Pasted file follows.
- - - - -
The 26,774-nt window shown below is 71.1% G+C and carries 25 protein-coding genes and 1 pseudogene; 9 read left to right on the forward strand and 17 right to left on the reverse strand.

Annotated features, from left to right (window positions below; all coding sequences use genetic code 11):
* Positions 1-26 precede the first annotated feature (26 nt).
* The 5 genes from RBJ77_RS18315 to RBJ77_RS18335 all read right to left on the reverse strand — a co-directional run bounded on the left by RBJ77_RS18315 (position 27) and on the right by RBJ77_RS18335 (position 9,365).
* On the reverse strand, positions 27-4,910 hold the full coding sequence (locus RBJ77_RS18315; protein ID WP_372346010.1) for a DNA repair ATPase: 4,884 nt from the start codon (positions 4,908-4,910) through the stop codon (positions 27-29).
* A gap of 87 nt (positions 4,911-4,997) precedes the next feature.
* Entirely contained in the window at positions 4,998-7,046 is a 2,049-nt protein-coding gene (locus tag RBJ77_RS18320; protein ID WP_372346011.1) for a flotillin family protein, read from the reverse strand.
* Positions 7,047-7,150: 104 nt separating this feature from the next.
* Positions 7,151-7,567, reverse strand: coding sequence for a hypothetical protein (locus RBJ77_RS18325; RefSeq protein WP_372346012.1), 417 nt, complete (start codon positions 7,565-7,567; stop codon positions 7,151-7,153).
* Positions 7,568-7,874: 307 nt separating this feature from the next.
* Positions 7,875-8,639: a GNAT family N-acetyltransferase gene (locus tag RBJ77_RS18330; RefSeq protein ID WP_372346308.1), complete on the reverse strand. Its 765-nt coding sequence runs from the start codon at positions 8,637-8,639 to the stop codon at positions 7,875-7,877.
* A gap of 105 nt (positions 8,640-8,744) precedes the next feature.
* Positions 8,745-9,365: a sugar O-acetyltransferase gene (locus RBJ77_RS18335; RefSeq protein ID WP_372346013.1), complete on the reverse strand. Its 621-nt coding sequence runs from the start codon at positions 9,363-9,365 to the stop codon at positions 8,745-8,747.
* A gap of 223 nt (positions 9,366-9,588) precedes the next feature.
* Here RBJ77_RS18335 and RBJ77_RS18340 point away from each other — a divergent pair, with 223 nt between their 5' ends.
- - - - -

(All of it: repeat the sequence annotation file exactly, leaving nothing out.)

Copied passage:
The 26,774-nt window shown below is 71.1% G+C and carries 25 protein-coding genes and 1 pseudogene; 9 read left to right on the forward strand and 17 right to left on the reverse strand.

Annotated features, from left to right (window positions below; all coding sequences use genetic code 11):
* Positions 1-26 precede the first annotated feature (26 nt).
* The 5 genes from RBJ77_RS18315 to RBJ77_RS18335 all read right to left on the reverse strand — a co-directional run bounded on the left by RBJ77_RS18315 (position 27) and on the right by RBJ77_RS18335 (position 9,365).
* On the reverse strand, positions 27-4,910 hold the full coding sequence (locus RBJ77_RS18315; protein ID WP_372346010.1) for a DNA repair ATPase: 4,884 nt from the start codon (positions 4,908-4,910) through the stop codon (positions 27-29).
* A gap of 87 nt (positions 4,911-4,997) precedes the next feature.
* Entirely contained in the window at positions 4,998-7,046 is a 2,049-nt protein-coding gene (locus tag RBJ77_RS18320; protein ID WP_372346011.1) for a flotillin family protein, read from the reverse strand.
* Positions 7,047-7,150: 104 nt separating this feature from the next.
* Positions 7,151-7,567, reverse strand: coding sequence for a hypothetical protein (locus RBJ77_RS18325; RefSeq protein WP_372346012.1), 417 nt, complete (start codon positions 7,565-7,567; stop codon positions 7,151-7,153).
* Positions 7,568-7,874: 307 nt separating this feature from the next.
* Positions 7,875-8,639: a GNAT family N-acetyltransferase gene (locus tag RBJ77_RS18330; RefSeq protein ID WP_372346308.1), complete on the reverse strand. Its 765-nt coding sequence runs from the start codon at positions 8,637-8,639 to the stop codon at positions 7,875-7,877.
* A gap of 105 nt (positions 8,640-8,744) precedes the next feature.
* Positions 8,745-9,365: a sugar O-acetyltransferase gene (locus RBJ77_RS18335; RefSeq protein ID WP_372346013.1), complete on the reverse strand. Its 621-nt coding sequence runs from the start codon at positions 9,363-9,365 to the stop codon at positions 8,745-8,747.
* A gap of 223 nt (positions 9,366-9,588) precedes the next feature.
* Here RBJ77_RS18335 and RBJ77_RS18340 point away from each other — a divergent pair, with 223 nt between their 5' ends.